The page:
By the early 1970s, the talent pool began to change. In my opinion, this is when mainstream comics lost their roots. Kids were expected to outgrow comics by high school. With Marvel's popularity — like Apple Computer's aura of "coolness", kept a market base longer than originally intended. The previous era's professionals were getting replaced by young adult fans. The new editorial voice became "arrested adolescents telling stories to other arrested adolescents".

As an actual adolescent and Marvel Comics enthusiast at the time, I thought this was a brilliant approach. I said so in my high school book report on "Origins of Marvel Comics". Citing the book as my only source, my report didn't grade very highly.

Notes from The Underground

Zap Comix #1 - Cover

Running parallel to this was the underground comics movement. Rebel cartoonists made uncensored personal stories, with emphasis on drugs, Jimi Hendrix, sex, violence, contempt for social conformity and distrust of the government. There weren't a lot of Nixon/Agnew supporters buying Zap Comix.

Like rebels of other mediums, the underground stretched boundaries of the possible into the probable. Some mainstream creators got so interested in boundary-pushing they lost sight of the superhero genre's larger goals.

By 1980, mainstream superhero comics were formulaic, script-heavy and predictable, but still profitable. Editors treated researching anything but other comics as a waste of time. Adolescent emotions were presented as adult thought. With some notable exceptions, the underground market and influence was reduced to Golden Gate Park.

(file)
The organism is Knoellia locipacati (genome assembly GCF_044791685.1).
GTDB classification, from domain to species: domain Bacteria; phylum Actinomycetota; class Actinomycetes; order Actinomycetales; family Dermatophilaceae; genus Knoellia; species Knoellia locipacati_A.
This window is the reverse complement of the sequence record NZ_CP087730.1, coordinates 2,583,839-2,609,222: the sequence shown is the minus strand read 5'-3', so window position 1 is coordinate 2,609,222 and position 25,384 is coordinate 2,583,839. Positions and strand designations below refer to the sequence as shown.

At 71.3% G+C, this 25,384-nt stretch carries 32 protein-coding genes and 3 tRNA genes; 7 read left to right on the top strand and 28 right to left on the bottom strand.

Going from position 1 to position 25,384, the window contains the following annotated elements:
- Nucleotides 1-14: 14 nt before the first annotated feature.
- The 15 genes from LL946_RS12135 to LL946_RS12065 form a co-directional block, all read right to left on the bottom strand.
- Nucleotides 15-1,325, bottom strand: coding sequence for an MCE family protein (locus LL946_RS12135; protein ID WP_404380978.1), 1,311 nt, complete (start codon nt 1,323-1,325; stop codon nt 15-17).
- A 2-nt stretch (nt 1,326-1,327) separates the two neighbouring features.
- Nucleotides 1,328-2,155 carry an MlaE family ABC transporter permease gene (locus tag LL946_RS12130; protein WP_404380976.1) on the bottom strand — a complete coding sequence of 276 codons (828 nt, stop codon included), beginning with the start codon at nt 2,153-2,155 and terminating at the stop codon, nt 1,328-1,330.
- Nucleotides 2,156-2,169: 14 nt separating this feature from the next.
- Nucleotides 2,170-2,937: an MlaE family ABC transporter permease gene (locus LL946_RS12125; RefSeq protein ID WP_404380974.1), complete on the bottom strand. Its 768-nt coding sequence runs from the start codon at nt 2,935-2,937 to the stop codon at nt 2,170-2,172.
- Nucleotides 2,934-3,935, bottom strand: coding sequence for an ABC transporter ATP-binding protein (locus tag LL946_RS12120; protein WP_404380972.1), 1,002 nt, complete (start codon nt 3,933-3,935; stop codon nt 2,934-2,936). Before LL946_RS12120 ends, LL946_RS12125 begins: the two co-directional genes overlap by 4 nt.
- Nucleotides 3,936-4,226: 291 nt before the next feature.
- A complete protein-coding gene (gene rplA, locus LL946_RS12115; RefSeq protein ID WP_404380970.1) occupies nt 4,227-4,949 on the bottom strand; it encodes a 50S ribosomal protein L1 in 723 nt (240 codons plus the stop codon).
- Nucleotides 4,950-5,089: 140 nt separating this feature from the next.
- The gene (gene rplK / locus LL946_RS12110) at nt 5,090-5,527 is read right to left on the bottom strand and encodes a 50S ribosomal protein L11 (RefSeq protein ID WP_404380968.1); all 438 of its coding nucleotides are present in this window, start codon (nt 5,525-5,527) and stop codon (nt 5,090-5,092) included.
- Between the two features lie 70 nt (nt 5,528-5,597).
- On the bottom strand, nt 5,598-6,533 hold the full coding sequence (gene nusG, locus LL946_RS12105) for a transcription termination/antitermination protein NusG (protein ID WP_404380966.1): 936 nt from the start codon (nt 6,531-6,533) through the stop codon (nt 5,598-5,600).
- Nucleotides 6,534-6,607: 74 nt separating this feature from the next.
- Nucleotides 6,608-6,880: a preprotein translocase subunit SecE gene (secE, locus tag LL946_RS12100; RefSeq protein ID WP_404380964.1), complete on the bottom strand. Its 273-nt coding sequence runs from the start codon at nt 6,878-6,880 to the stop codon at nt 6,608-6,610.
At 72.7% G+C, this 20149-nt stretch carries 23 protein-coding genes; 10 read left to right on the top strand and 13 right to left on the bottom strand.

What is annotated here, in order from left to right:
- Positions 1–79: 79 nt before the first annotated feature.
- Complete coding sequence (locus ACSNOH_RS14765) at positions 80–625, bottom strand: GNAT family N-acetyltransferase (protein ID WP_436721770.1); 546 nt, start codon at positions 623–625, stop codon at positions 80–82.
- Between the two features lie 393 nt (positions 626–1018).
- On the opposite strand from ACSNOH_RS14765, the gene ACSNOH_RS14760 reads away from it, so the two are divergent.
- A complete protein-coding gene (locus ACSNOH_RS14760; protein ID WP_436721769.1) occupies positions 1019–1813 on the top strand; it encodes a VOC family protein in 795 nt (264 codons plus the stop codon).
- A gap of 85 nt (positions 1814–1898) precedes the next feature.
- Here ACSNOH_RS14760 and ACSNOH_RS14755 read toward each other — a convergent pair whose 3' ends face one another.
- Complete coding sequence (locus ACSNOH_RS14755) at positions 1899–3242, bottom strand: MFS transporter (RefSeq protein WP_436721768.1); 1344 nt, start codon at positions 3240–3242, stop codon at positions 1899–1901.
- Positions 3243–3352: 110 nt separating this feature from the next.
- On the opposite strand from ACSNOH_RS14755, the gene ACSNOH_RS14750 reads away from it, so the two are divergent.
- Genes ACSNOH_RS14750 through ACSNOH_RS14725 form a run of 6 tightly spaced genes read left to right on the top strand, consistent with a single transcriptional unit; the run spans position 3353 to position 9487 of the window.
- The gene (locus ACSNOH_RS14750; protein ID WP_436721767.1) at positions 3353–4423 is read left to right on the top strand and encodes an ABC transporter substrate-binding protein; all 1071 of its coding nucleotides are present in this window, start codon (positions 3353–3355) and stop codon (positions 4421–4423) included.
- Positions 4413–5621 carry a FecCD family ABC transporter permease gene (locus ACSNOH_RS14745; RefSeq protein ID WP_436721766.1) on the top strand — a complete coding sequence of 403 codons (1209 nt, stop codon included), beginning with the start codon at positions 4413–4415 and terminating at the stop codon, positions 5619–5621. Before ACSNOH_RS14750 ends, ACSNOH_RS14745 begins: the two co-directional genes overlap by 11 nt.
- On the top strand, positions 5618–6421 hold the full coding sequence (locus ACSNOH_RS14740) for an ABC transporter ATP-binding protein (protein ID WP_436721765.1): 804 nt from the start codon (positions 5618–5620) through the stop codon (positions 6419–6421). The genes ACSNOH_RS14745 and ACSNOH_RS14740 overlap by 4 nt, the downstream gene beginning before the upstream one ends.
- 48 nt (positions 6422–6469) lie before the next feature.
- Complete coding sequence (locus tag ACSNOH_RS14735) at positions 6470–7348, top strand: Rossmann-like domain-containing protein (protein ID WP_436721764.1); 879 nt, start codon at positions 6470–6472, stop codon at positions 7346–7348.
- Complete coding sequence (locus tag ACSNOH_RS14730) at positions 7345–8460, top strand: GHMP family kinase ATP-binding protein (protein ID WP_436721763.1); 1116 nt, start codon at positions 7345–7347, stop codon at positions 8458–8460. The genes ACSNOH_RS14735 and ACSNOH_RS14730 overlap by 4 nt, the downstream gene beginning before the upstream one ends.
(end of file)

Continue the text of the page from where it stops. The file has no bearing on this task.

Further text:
Art School Confidential

1980 was also my first year of art school Being in an environment dedicated to Art was an important developmental step for me. History, literature and painting slowly became more interesting than whatever Chris Claremont was babbling on about. I still loved the art form, but began to hate seeing it used badly. When compared to older works (Windsor McCay, Milton Caniff, Alex Toth, Noel Sickles, lots more), the 1980s mainstream comics were soul-less, hacked-out reminders of better work.

As my 1986 graduation approached, I almost exclusively bought works by my favorite artists and writers. Consistent with the dynamic of reading two children's books per day for six years, the good ones stand out. In other words, Watchmen came out at the perfect time.

Burn Hollywood, Burn

recent photo of Alan Moore

Alan Moore: Blending in

Like lots of creative souls, Alan Moore's always had a complicated relationship with management. Creative and management need each other to survive, but sometimes it's like neither one's learned a thing from "The Defiant Ones". At times, it seems his public actions were solely crafted to irritate publishers. In the manner of "just 'cause someone's crazy doesn't mean they're wrong", he has a strong point when it comes to Hollywood adaptations of his works. "V for Vendetta", "The League of Extraordinary Gentlemen" and "From Hell" were distorted beyond recognition. If Alan were more of a personable guy, could he have worked with the producers to make better movies? We'll never know. Based on current history, the odds don't look good. Frank Miller was as pro-active as possible on RoboCop 2, and it still sucked. (Can you imagine Irvin Kershner's misery of listening to Miller yap about character development?)

At first, I thought Mr. Moore's stance on movie adaptions of his work was refreshingly hands-off. If I were lucky enough to be in the position of adapting a popular work from a living author, I'd need complete autonomy in order to succeed or fail.

Then it hit me: Alan Moore is a public isolationist. A true isolationist is never in the public eye. When's the last time anyone heard from Salinger? On the other hand, Alan Moore will talk about his isolationism to anyone with a working microphone. It's worth noting that Entertainment Weekly, The Onion and MTV mention how "rare" his interviews are.